They should know why your readers will be interested in those facts, and how the information they present will be useful to your audience. Only then should you give ‘em the green light.


Problem 9: Just plain sloppy writing

Oh, heaven preserve us from this plague of cut-rate copywriters! I can’t tell you how many times I’ve seen clients balk at the price of a professional — only to come running back a week later when their “much more affordable” writer delivers a barely coherent scrawl.

At best, these cheap knock-off articles come brimming with grammatical errors and misused technical terms. At worst, they’re outright inaccurate and misleading.

Smart business owners catch on to these copywriting failures pretty quickly, and most end up shelling out for a seasoned veteran of the writing business who knows how to present a detailed explanation with precision and clarity. After all —

Who wants the embarrassment of publishing an article that confuses “warranty” with “warrantee,” refers to a no-brainer as “not a brainer”  — or even misspells the client’s company name in the headline?

And yes, before you ask, I have witnessed all the above — and worse.

Don't hire a digital copywriter whose work will make you facepalm.

Don’t hire a digital copywriter whose work will make you facepalm.

Unfortunately, these problems aren’t rooted in any single issue. They occur due to a whole range of factors, including excessively tight deadlines, inadequate research, poor grasp of the English language, and good old-fashioned laziness and lack of attention to detail.

Any of these shortcomings can destroy an article’s credibility — and when all of them come crashing together, they turn into the perfect storm of literary disaster.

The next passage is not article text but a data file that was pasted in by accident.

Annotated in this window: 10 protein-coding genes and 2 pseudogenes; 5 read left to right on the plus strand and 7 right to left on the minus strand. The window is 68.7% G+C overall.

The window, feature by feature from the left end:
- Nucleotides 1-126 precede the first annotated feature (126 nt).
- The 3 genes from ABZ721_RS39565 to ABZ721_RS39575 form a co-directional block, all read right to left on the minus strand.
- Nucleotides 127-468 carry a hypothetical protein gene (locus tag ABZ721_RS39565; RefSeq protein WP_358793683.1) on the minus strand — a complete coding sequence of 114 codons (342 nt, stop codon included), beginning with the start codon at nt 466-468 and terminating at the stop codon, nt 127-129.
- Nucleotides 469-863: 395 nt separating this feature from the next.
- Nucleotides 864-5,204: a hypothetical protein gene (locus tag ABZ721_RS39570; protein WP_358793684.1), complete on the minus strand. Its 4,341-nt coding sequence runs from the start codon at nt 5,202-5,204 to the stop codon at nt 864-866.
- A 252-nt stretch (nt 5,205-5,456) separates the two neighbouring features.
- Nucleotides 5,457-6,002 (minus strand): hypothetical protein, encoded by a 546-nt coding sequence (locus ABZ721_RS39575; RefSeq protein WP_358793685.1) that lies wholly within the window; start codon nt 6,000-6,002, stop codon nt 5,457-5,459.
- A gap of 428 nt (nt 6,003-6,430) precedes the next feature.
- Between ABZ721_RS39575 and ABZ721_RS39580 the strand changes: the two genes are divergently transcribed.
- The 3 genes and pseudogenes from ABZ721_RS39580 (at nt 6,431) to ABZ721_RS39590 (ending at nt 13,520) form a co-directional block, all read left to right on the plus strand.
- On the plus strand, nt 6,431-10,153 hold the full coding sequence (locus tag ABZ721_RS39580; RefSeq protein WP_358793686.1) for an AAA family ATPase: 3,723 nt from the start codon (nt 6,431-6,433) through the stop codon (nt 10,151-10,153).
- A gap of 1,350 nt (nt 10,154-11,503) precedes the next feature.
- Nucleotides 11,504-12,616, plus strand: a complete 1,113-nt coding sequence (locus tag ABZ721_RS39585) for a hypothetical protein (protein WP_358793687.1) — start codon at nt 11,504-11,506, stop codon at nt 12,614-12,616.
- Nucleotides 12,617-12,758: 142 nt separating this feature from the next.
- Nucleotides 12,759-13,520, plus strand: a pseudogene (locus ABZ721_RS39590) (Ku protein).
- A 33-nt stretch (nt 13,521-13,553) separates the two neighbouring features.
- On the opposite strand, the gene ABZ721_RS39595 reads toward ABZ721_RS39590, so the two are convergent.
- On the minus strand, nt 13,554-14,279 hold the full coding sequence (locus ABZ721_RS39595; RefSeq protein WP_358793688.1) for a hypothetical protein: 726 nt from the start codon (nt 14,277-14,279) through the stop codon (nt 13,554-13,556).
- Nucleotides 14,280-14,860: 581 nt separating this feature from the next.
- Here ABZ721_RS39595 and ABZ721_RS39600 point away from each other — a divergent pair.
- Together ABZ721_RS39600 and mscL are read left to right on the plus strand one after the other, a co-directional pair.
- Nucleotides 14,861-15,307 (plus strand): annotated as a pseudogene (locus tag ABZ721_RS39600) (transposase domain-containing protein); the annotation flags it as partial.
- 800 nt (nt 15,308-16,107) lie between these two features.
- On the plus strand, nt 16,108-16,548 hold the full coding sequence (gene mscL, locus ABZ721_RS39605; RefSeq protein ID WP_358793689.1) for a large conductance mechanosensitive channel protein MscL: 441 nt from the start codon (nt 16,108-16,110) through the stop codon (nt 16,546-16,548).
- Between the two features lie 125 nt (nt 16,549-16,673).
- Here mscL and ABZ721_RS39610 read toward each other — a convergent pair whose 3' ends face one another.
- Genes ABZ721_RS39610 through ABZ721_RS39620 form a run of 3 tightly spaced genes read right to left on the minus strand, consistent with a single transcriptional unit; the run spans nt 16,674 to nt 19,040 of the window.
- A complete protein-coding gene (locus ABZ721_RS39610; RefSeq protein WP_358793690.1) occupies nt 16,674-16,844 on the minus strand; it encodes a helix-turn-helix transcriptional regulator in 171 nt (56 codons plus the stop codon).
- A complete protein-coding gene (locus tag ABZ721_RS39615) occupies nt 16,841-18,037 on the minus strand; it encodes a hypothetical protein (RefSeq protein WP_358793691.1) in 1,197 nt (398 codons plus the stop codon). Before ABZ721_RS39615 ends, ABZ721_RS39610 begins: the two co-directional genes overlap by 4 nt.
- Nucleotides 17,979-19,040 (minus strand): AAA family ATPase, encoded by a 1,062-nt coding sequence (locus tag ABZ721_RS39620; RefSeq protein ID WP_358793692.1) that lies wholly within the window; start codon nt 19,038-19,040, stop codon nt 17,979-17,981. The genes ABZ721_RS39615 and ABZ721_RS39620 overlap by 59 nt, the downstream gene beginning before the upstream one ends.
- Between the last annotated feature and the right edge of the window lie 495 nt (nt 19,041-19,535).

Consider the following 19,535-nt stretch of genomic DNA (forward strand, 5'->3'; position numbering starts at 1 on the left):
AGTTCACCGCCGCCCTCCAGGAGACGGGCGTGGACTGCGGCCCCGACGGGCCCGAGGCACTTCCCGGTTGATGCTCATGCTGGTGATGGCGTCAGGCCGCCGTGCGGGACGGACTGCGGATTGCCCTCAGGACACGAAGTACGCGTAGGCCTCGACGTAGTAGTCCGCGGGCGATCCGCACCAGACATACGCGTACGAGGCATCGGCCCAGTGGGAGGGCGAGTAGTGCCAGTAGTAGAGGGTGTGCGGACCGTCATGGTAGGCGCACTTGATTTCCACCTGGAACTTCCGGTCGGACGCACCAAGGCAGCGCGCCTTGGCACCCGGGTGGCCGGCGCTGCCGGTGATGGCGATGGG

If you’re dead set on hiring a cut-rate copywriter, have fun. But be aware that flawless copywriting takes years of practice, along with an uncanny degree of attention to the nuts and bolts of the craft.

Most bargain-bin writers just aren’t capable of bringing that level of skill and focus to the table. To get the results you expect, you’re going to have to go with a pro.

Want to learn how to  brand yourself as a top expert in your industry—and take over the first page of Google search results?

We’d love to show you how.

Schedule your free consultation now.


Four Ways Social Media Stories Can Help Your Business Soar

You know the sinking feeling you get when you publish something online—a Facebook post, a Snapchat story, a tweet, “covfefe”—only to immediately regret it afterwards?

Ed Balls, the former British shadow chancellor of the exchequer, certainly does.

To his great dismay—and the British public’s delight—Ed discovered the pitfalls of accidental tweeting when he tweeted his own name back in 2011.

Ed’s outburst of existential affirmation has been retweeted so many times—83,000—that April 28, the day of the tweet, has become an unofficial holiday in the UK: Ed Balls Day.

Every year, Ed Balls Day brings smiles and happiness to people up and down the land. But it also brings to light the elephant in the room of digital publications—that our tweets and posts stay online forever. And like the elephant in the room, the Internet never forgets.

At least, that’s how it is for most digital content. Stories, on the other hand, are a little different.

For a start, Stories aren’t like your standard feed posts or tweets, which are lovingly crafted and painstakingly edited. Instead, they’re short, unpolished, and just like the snapshots of life they capture, imperfect.

But Stories aren’t made to last—and that’s the main difference between featured Stories and regular published content. Unlike Ed’s tweet, which will stand forever as a monument of marble in the digital landscape, Stories are fleeting and nomadic, programmed to self-destruct within 24 hours whether you open them or not.

You might think their transience would make them less popular. Yet the recent revelation that the number of Stories is growing 15X faster than feeds suggests that being short-lived doesn’t make them any less attractive. If anything, it makes them more interesting.